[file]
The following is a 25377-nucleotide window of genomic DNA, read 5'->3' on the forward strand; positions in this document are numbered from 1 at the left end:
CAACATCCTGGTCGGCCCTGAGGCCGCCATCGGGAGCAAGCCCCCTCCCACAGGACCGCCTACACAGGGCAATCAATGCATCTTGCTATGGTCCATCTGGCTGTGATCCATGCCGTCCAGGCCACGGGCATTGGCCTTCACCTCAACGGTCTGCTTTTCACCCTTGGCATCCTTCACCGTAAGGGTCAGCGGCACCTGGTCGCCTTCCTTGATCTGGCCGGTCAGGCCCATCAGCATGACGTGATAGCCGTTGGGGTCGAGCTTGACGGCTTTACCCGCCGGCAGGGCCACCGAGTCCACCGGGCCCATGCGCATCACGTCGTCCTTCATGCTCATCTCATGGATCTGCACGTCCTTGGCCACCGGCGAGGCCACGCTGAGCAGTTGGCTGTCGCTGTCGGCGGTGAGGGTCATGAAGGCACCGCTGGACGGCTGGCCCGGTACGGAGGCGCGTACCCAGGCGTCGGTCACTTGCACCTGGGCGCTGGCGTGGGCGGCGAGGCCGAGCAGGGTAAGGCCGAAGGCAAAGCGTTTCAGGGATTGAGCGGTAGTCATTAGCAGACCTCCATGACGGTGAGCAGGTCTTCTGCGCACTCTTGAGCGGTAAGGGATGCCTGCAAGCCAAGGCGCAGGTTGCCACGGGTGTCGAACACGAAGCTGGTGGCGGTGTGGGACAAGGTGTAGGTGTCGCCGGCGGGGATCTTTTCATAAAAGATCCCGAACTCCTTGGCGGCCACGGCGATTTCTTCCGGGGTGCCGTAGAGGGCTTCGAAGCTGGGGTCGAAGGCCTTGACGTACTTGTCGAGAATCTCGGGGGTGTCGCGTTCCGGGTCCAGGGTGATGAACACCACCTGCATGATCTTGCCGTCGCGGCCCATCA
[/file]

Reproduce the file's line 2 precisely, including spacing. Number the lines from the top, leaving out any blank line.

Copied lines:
CAACATCCTGGTCGGCCCTGAGGCCGCCATCGGGAGCAAGCCCCCTCCCACAGGACCGCCTACACAGGGCAATCAATGCATCTTGCTATGGTCCATCTGGCTGTGATCCATGCCGTCCAGGCCACGGGCATTGGCCTTCACCTCAACGGTCTGCTTTTCACCCTTGGCATCCTTCACCGTAAGGGTCAGCGGCACCTGGTCGCCTTCCTTGATCTGGCCGGTCAGGCCCATCAGCATGACGTGATAGCCGTTGGGGTCGAGCTTGACGGCTTTACCCGCCGGCAGGGCCACCGAGTCCACCGGGCCCATGCGCATCACGTCGTCCTTCATGCTCATCTCATGGATCTGCACGTCCTTGGCCACCGGCGAGGCCACGCTGAGCAGTTGGCTGTCGCTGTCGGCGGTGAGGGTCATGAAGGCACCGCTGGACGGCTGGCCCGGTACGGAGGCGCGTACCCAGGCGTCGGTCACTTGCACCTGGGCGCTGGCGTGGGCGGCGAGGCCGAGCAGGGTAAGGCCGAAGGCAAAGCGTTTCAGGGATTGAGCGGTAGTCATTAGCAGACCTCCATGACGGTGAGCAGGTCTTCTGCGCACTCTTGAGCGGTAAGGGATGCCTGCAAGCCAAGGCGCAGGTTGCCACGGGTGTCGAACACGAAGCTGGTGGCGGTGTGGGACAAGGTGTAGGTGTCGCCGGCGGGGATCTTTTCATAAAAGATCCCGAACTCCTTGGCGGCCACGGCGATTTCTTCCGGGGTGCCGTAGAGGGCTTCGAAGCTGGGGTCGAAGGCCTTGACGTACTTGTCGAGAATCTCGGGGGTGTCGCGTTCCGGGTCCAGGGTGATGAACACCACCTGCATGATCTTGCCGTCGCGGCCCATCA